Do you try and keep very busy in life just so you can quiet thoughts? Do you live in guilt or shame over any of your strongholds or brokenness? Do you have a hard time forgiving people that hurt you? Do you struggle with anger, either passive or aggressive? Do you work hard to control everything and everyone you can? Do you often feel judgement towards others or are you quick to point out their brokenness? Do you fear anyone’s opinion of you? Do you need to please people or keep them happy with you? Do you have a difficult time being honest with people? Do you pick and choose which “sins” are acceptable? Do you avoid extended times with your Bible or in quiet reflection and prayer? Do you view bad things in your life as punishment by God? Do you ever think God is mad at or disappointed in you? Do you lie in bed at night and feel you’re on His good side because you had a good day or His bad side because you didn’t?

I lived this way for most of my walk with God and if any of these also resonate with you, I’d wonder if you didn’t have the complete picture of God’s Grace, either…

If not, the good news is, that can totally change. And, the first way it began to change for me was when I first began to truly understand that everything begins and ends with Jesus. (Doesn’t everything always, anyway?)

You see, there’s a finality found in Jesus’ actual life, death, and resurrection. At The Cross of Calvary, HE completed it all. For US. FOREVER. Jesus was the only One to live the perfect life, in perfect obedience to and in perfect dependence upon His Father, so that we could actually turn and live perfectly healed and forgiven lives through HIM… united in perfect relationship with both Him and The Father for both now, and for all eternity. And, what’s even better, He did it all for the His Own Glory.

So, there’s a reason He declares on that cross, “It is finished.” Because… It. Is. Finished! Jesus finished His Work on earth by defeating sin’s curse and now, because of Him, our brokenness, from either twenty years ago or twenty minutes ago, no longer has the power to separate us from Our Father. Every ounce of God’s wrath over our rebellion (sin) and rejection of Him, was poured out upon Jesus, so those who would become His Own no longer need to live in any guilt, shame, or fear from not meeting His Perfect Law, but can now live their lives under His Covenant of Grace, while resting in His Completed Work.

(And, oh how I pray that if there’s any shred of doubt in you about this truth, you would stop reading right now, and run to God in prayer, then wait in His Presence until He pours His Grace upon you!)

Now, when I really began to grasp this, I had to ask myself… If salvation was never purchased through my behavior to begin with — but, through Jesus’ alone — and it was even accomplished while I was still busy rejecting Him, then why would I ever think I needed to live in any guilt, shame, or fear for my bad behavior after salvation?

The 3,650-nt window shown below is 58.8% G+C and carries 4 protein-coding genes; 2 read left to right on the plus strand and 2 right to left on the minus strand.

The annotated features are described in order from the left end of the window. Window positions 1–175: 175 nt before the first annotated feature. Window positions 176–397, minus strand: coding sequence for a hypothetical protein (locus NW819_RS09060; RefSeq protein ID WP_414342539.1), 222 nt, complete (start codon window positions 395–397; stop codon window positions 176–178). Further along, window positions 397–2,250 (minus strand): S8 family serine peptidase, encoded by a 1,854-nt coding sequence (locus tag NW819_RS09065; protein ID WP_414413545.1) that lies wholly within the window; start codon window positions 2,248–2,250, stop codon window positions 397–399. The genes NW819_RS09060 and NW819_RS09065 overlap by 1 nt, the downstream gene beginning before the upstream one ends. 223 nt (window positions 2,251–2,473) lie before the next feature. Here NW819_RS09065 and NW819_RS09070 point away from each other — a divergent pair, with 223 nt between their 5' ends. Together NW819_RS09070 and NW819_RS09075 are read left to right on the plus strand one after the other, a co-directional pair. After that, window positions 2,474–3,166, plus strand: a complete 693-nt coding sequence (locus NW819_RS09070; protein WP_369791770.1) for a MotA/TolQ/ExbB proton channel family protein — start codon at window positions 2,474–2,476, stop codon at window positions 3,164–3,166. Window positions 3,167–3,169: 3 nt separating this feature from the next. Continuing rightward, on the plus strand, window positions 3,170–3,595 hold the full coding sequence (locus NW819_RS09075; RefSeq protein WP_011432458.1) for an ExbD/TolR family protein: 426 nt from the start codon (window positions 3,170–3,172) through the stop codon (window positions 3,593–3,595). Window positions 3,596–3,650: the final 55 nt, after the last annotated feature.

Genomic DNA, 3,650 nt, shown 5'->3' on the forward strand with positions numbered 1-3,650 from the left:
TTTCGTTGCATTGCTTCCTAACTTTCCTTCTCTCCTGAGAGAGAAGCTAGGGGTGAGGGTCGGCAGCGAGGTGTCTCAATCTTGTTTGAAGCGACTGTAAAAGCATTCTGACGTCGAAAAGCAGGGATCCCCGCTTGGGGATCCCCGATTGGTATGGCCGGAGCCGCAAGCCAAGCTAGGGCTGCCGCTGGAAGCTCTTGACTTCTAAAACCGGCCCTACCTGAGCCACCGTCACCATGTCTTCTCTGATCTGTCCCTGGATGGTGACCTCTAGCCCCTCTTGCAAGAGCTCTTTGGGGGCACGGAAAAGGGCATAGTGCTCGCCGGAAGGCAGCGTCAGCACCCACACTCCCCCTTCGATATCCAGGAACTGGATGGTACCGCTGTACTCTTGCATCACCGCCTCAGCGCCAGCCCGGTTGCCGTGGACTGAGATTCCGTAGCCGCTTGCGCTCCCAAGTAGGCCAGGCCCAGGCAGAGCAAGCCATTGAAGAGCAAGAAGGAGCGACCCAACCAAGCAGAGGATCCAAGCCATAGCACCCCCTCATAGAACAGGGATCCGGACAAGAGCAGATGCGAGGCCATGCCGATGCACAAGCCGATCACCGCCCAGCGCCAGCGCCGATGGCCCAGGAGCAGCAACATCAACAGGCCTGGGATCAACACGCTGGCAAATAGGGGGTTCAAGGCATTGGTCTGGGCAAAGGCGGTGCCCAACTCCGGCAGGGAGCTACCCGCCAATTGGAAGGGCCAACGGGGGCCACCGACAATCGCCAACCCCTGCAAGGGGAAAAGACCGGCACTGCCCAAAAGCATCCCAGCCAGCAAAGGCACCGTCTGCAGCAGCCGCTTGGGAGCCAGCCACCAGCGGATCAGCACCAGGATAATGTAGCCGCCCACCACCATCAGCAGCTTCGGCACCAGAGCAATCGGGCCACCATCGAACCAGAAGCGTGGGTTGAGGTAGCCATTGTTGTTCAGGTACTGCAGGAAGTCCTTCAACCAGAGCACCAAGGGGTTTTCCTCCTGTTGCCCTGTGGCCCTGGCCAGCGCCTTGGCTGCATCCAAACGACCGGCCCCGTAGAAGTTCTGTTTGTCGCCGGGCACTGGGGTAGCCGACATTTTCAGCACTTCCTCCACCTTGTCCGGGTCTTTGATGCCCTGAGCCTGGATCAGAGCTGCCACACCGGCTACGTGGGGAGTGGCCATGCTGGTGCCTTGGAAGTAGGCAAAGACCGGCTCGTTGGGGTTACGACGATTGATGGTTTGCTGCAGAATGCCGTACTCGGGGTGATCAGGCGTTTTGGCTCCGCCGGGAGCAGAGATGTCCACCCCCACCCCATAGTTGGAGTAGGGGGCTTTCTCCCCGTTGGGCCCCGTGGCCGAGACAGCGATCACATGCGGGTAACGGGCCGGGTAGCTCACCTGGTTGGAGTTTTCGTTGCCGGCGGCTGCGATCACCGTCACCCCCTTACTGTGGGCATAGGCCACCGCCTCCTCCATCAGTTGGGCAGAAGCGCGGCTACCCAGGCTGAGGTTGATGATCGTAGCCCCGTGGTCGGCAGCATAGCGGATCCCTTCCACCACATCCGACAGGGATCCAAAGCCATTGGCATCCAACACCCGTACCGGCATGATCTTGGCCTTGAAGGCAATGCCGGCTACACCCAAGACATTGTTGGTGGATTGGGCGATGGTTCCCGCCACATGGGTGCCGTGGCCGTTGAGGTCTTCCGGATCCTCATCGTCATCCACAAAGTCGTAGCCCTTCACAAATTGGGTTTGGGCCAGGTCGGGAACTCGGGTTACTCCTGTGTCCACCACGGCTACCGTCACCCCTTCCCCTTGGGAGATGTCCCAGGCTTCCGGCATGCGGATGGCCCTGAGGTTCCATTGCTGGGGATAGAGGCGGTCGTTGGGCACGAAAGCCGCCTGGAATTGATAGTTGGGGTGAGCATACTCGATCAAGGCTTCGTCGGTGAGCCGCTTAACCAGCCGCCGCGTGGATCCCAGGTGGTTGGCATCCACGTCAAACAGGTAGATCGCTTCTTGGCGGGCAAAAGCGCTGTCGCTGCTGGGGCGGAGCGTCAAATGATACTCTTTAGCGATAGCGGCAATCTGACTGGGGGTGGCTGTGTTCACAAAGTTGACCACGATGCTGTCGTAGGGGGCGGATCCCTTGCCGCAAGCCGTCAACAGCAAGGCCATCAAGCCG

Because Christians are perfect? Because I’m no longer a sinner? Because, now that I know Jesus and know better, I should now always do better??

No, not really. Even Paul spoke to his own behavior war that waged in his life.

So, let’s take another look at our verse for a clue…

For this people’s heart has become calloused; they hardly hear with their ears, and they have closed their eyes…”

See, calloused hearts are hard. They are filled with pride and self-sufficiency. And, even after salvation, they can still shout loud at us. They can say we should be perfect and never make mistakes or that when we do, we should cover up or hide in shame, like Adam and Eve. Or, they can blind us to our brokenness while shining spotlights on others in theirs. And, sometimes, those calloused hearts can even tell us there is something more we need to offer God… some work or service or good behavior we must do, or some bad behavior we must never do in order to earn, keep, or repay His Love.

And, ughhh… this was so what I believed for so long. And, why I stayed so imprisoned. But, now I’m not so sure our faith requires anything remotely like this…

{Insert any audible gasp here}, then read this.

And now, I think it’d be wise to stop right here and let this all sink in. Hope you’ll come back for Part Two, when we look at life in The Pilgrimage.

8 thoughts on “Turn and Be Healed, In Jesus (Part One)”

  1. Wow! Love this… can’t wait for part two!
    I’ve missed your posts, God has surly blessed you with the gift of writing and expressing His truth!
    Thank you for this…
    Love you! Xoxo ❤️

    Liked by 1 person

  2. This was great, Kacy. Can’t wait to read part 2!! I find that as we grow in our understanding of Jesus and his perfection that we become more and more convicted of our sins. Just as God hates sin, we too begin to hate it more and more. It gets so confusing whether what we are feeling is guilt or conviction! Doesn’t conviction lead us to guilt?? I think he wired us to feel the wrong so that we recognize that we can only control our thoughts and actions through total dependence on the Father. That is the strength of Jesus – his total dependence!

    Liked by 1 person